Blog — The Snow Report

Preparing the Source

Posted on June 1, 2012 by

This is Part 5 in a five-part series titled The Art of the Pitch.

Part 1, Four Factors That Make for an Ideal Pitch, can be found here.

Part 2, Doing Your Pitch Homework, can be found here.

Part 3, Crafting the Pitch, can be found here.

Part 4, Sending the Pitch, can be found here.

The most important piece for any media relations campaign is the source itself. After all, what good is a carefully crafted pitch if the interviewee is underprepared? It’s often the job of the PR agency to make sure that the source being interviewed knows what to say, how to say it, and how to handle any curveballs during the interview.  Below are a few tricks that help to ensure your source is prepped and ready to go.

Opportunity Briefs

Opportunity briefs are summaries of the upcoming media opportunity that describe the focus of the interview, the media outlet, the journalist’s background and previous works, and logistical details such as time, location and estimated duration of the interview. Opportunity briefs serve to help give the source a better understanding of the Who, What, When, Where and Why.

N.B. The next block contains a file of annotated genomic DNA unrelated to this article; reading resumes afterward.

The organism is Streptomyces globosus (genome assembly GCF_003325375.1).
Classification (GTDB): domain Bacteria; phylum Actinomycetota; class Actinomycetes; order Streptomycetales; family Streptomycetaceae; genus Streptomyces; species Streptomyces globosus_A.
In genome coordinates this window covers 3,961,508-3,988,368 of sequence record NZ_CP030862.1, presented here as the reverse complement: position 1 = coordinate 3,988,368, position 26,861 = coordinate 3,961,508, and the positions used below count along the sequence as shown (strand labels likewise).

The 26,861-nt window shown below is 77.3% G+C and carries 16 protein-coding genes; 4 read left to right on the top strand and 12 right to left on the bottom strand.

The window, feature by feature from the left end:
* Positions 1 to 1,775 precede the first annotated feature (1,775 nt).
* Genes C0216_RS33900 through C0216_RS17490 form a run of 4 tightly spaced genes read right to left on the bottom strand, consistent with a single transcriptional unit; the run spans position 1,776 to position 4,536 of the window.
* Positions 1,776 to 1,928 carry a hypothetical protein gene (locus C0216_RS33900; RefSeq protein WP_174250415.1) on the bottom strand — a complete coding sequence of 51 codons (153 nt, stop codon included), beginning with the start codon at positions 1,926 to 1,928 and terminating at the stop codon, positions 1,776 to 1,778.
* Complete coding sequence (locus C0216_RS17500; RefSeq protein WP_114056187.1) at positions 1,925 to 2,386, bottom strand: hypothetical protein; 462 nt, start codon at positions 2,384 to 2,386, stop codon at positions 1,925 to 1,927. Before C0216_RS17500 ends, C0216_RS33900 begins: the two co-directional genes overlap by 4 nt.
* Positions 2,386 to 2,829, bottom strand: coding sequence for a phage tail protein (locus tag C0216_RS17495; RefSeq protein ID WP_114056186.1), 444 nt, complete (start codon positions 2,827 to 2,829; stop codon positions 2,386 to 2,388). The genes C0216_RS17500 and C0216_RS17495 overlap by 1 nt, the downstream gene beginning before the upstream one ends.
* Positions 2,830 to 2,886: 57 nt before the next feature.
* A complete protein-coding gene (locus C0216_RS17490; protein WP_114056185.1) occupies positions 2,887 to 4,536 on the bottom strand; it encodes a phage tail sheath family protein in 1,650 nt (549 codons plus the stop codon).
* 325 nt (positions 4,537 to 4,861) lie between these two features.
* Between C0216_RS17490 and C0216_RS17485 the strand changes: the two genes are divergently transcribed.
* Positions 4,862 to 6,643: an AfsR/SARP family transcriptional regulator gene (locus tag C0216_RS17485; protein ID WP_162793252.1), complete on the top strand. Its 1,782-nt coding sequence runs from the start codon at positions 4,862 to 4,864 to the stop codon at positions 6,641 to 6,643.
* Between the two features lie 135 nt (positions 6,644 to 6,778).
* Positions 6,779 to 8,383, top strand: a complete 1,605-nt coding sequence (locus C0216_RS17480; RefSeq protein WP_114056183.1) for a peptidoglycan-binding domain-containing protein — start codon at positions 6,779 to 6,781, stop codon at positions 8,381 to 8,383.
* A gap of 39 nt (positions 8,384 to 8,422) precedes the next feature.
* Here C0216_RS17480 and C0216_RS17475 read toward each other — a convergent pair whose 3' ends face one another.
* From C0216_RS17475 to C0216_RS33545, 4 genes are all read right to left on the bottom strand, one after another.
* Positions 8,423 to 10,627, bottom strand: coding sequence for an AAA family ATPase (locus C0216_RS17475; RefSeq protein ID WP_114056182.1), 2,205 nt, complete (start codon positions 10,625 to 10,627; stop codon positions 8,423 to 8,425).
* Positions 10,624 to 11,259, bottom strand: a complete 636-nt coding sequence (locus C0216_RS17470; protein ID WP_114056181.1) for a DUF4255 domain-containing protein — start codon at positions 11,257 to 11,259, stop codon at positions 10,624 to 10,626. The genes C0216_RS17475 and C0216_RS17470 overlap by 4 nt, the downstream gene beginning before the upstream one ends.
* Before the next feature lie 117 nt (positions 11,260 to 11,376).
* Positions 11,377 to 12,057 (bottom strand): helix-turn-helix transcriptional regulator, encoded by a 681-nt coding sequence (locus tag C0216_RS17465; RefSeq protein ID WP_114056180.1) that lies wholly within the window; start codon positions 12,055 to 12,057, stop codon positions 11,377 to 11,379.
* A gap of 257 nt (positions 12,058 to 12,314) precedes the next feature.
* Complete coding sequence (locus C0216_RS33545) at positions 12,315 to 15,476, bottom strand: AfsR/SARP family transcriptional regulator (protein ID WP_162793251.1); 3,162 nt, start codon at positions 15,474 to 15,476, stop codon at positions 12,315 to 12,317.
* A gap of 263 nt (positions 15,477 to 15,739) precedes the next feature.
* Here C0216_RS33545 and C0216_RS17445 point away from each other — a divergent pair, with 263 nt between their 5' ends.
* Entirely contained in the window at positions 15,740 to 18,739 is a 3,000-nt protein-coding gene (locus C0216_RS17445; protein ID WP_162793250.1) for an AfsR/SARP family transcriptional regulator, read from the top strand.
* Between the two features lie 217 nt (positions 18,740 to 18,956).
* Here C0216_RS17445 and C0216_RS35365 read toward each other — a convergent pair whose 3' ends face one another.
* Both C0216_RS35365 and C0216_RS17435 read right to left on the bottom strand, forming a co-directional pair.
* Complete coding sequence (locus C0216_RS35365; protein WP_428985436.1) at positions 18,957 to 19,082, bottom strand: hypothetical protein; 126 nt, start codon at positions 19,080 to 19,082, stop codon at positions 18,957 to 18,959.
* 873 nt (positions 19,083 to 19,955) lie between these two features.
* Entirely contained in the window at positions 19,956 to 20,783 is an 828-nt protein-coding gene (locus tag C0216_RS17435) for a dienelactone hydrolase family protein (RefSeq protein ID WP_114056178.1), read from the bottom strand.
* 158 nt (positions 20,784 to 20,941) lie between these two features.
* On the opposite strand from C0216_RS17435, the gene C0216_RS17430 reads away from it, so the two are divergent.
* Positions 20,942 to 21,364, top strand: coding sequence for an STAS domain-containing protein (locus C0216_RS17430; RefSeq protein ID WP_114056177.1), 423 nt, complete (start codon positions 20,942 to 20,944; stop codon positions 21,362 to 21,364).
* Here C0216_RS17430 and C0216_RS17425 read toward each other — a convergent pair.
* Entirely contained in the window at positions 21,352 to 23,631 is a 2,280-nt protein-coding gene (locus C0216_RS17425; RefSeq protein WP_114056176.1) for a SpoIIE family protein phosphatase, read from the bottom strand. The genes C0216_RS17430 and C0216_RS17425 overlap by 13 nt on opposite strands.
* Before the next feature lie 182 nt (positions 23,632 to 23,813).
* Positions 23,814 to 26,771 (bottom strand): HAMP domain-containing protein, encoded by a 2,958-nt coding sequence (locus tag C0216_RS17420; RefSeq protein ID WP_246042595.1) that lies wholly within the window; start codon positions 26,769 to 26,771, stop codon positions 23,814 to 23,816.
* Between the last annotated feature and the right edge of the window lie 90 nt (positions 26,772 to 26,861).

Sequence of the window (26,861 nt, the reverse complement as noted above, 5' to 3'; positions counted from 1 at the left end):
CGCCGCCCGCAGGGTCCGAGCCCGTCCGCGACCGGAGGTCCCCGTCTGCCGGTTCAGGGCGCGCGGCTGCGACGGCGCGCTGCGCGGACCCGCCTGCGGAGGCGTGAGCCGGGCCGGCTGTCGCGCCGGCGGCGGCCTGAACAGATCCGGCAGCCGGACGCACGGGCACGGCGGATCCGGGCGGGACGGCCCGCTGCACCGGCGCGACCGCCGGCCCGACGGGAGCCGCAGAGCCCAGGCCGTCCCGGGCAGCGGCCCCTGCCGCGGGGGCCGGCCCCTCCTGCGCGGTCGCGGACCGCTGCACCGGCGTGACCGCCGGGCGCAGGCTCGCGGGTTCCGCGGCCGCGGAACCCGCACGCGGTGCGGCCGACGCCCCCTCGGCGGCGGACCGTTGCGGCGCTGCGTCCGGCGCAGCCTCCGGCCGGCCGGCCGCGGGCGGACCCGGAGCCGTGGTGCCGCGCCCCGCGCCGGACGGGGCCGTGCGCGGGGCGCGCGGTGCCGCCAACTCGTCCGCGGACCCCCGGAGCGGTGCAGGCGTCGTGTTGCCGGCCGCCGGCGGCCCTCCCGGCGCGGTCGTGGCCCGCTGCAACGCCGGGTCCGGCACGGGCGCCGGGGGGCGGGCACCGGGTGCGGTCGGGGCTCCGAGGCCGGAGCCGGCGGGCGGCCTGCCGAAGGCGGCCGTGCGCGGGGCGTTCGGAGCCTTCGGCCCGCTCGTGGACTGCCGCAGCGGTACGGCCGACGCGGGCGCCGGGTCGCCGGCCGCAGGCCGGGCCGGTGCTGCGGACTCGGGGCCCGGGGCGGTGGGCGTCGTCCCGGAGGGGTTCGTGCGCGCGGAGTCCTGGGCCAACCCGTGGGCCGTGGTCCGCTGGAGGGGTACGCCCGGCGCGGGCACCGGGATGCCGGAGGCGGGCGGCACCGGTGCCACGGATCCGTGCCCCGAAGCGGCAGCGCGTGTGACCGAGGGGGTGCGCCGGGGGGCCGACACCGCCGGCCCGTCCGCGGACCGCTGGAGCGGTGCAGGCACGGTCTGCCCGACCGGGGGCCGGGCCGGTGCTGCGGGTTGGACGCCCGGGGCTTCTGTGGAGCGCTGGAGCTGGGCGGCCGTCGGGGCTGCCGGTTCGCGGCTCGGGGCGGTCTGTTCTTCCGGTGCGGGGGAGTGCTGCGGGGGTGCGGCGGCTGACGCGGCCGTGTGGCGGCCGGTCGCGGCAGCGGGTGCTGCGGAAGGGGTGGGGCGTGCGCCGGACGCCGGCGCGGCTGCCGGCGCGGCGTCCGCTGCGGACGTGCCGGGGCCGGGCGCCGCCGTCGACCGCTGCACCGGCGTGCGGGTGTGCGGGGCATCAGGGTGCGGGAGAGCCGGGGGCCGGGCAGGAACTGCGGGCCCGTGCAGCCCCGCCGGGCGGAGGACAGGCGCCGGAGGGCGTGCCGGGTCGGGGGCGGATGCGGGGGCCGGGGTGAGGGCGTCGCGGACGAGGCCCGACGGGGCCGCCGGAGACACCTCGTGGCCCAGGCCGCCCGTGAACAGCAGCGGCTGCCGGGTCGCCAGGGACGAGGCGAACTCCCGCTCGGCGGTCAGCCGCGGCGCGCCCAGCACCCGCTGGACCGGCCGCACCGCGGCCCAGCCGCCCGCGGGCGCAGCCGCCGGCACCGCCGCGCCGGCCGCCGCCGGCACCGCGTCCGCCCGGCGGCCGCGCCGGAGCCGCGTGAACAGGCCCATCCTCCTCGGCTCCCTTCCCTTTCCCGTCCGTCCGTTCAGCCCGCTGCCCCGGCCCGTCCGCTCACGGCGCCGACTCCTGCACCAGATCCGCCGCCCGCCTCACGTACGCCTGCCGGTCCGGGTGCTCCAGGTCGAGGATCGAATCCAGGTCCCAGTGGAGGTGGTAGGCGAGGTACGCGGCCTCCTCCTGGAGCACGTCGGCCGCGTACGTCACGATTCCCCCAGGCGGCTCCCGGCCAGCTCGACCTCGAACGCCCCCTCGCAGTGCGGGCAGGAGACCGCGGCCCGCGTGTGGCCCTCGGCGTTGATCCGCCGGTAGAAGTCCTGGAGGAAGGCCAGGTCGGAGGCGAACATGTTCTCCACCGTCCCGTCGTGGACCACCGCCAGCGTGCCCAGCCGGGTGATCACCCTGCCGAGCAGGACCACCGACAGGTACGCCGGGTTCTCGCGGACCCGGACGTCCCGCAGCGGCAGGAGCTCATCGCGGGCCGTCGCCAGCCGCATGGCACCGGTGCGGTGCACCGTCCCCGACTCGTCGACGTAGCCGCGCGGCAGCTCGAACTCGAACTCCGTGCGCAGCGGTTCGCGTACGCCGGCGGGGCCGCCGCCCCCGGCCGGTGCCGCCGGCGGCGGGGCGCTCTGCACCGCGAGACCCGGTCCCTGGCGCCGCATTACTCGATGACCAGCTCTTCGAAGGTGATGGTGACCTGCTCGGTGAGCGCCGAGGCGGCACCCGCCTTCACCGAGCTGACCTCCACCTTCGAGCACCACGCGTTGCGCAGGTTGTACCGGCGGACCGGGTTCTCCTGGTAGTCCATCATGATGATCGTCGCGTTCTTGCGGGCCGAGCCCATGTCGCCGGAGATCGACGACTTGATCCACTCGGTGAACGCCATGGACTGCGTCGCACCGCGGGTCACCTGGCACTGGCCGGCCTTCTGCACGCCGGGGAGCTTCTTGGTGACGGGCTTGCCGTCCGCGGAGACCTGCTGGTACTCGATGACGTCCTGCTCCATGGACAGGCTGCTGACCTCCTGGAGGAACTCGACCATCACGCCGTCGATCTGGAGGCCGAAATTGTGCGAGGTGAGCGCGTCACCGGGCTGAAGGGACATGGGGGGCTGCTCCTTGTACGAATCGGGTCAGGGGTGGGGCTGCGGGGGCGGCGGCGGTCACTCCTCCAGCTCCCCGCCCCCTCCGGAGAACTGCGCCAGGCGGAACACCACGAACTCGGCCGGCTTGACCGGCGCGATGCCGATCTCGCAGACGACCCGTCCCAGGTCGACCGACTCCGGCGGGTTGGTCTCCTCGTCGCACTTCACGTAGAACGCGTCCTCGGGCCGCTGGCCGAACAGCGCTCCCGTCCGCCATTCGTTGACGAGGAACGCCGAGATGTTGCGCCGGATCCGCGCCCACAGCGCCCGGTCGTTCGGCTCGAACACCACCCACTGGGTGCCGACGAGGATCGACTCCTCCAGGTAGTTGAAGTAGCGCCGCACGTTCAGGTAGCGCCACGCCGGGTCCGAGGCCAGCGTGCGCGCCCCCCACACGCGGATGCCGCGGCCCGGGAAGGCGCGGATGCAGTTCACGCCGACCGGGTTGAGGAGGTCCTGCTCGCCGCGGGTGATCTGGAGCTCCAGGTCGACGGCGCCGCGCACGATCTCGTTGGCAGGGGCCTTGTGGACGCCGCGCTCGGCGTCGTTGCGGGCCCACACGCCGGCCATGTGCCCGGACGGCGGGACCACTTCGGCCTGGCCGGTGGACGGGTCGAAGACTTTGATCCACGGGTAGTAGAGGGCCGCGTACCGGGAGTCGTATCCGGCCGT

Advance Questions

Some journalists are willing to provide questions in advance to make sure the source is ready to give the most detailed, organized answer possible. Questions won’t be available in advance every time, but it’s usually worth checking just in case. Knowing what will be asked is obviously a tremendous help.

Media Training

We could spend a lot of time covering what goes into media training and why it can be so important, but that’s for another blog entry. However it’s worth discussing that media training can be an essential exercise for interview sources, especially if they are inexperienced in dealing with the media. Just like any other skill, practice makes perfect. Media training sessions may cover different things depending on the type of interview – is the source going to be on camera, or speaking by phone? Will there be a press conference? Sometimes media training might be geared toward a specific interview on the horizon, while other training might focus on general preparedness. Either way, it can be an invaluable tool for helping a source feel comfortable and ready to handle the upcoming situation.

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